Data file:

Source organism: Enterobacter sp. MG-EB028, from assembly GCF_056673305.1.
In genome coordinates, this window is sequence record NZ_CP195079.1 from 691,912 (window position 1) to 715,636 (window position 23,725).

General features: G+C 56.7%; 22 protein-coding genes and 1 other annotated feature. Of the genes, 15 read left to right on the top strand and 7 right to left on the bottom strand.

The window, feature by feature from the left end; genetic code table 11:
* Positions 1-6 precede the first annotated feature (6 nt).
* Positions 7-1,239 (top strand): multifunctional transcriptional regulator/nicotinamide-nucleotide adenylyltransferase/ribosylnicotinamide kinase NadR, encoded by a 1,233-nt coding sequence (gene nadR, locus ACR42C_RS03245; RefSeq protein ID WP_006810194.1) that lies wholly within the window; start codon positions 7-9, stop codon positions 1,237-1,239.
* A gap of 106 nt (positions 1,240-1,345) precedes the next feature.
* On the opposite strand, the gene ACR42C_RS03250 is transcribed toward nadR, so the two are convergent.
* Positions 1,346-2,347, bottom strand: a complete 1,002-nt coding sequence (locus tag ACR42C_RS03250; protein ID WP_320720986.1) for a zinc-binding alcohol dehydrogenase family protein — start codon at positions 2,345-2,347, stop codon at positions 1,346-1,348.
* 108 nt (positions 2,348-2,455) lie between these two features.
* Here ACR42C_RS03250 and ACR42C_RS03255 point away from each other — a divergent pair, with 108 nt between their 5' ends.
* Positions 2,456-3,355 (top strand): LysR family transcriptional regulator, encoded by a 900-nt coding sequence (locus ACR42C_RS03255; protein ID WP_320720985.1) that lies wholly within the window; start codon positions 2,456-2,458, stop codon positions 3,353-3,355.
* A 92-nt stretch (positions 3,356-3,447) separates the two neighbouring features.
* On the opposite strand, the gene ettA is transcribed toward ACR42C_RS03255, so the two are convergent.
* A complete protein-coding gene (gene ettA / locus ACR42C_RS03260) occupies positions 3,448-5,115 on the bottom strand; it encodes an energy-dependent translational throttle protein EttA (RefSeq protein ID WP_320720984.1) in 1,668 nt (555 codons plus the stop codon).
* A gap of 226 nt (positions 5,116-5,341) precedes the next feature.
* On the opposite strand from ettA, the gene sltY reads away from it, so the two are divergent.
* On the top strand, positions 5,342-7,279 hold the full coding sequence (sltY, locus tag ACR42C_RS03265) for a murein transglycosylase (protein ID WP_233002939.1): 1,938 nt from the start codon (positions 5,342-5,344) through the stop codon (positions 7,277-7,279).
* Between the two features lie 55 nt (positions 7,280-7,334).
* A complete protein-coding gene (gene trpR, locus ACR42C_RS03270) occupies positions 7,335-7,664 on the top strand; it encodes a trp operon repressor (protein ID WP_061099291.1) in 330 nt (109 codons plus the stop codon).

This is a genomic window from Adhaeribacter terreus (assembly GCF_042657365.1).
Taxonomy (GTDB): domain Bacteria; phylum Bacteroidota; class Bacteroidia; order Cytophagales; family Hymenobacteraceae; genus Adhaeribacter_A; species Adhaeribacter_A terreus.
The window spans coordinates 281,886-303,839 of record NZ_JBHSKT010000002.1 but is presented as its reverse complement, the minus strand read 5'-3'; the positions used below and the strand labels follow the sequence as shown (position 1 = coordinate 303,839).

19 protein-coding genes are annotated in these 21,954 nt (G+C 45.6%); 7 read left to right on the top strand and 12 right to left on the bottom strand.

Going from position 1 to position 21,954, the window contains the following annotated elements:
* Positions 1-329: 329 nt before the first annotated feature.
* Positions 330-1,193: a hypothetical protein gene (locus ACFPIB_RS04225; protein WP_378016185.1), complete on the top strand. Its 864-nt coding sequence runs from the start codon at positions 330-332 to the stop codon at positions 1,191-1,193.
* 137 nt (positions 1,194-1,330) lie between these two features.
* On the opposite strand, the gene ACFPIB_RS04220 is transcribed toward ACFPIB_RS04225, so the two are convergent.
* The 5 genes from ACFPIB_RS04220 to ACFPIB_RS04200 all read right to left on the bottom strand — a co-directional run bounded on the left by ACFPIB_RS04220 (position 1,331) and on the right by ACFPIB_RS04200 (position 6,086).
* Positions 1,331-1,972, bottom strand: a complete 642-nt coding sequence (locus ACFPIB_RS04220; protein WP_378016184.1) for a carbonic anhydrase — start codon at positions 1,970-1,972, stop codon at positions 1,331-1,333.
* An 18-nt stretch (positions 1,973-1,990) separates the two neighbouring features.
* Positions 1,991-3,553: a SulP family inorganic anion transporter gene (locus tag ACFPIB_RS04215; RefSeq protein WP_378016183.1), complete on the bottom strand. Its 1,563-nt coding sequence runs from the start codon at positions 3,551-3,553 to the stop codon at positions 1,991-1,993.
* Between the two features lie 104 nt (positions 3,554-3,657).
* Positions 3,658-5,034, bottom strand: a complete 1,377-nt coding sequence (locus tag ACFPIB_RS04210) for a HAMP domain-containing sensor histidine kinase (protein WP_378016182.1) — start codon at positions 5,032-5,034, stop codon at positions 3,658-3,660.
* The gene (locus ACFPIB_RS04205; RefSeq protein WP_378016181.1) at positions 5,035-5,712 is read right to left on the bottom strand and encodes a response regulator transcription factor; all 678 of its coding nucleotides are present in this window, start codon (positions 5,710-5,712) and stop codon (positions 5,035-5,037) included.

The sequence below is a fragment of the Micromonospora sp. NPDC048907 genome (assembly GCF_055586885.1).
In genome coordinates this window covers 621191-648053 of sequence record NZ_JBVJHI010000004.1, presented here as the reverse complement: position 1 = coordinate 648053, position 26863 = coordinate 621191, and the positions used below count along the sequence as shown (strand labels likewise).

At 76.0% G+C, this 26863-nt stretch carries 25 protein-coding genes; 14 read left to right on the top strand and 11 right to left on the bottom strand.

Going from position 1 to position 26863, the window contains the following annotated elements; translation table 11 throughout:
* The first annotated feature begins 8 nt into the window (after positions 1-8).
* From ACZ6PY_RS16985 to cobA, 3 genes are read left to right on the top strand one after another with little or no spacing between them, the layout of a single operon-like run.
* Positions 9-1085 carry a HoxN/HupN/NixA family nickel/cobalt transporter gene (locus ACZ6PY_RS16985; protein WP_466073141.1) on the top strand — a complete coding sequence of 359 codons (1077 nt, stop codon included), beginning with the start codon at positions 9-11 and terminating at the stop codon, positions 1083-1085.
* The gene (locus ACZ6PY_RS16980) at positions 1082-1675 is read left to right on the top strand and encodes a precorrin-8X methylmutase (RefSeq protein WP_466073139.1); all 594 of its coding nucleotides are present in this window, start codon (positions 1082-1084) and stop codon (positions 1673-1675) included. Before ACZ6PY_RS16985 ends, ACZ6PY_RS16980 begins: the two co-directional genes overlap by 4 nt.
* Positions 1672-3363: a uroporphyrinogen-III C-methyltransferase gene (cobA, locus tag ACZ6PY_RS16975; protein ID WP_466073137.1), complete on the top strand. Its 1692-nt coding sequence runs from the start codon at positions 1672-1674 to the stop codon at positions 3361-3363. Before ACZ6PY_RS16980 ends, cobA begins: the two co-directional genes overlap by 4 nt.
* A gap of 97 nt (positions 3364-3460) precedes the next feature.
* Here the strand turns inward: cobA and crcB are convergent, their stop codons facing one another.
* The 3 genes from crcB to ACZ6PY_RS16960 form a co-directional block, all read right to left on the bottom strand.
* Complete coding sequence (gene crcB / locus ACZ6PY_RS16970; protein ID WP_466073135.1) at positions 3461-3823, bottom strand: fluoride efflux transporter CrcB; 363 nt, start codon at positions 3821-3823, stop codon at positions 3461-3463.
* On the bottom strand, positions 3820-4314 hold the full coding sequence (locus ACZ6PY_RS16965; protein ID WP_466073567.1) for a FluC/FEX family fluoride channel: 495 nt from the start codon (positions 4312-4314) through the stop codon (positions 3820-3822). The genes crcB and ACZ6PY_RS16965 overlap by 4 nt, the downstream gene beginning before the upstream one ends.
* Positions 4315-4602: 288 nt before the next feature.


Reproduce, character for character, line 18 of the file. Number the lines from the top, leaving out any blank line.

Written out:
* On the top strand, positions 5,342-7,279 hold the full coding sequence (sltY, locus tag ACR42C_RS03265) for a murein transglycosylase (protein ID WP_233002939.1): 1,938 nt from the start codon (positions 5,342-5,344) through the stop codon (positions 7,277-7,279).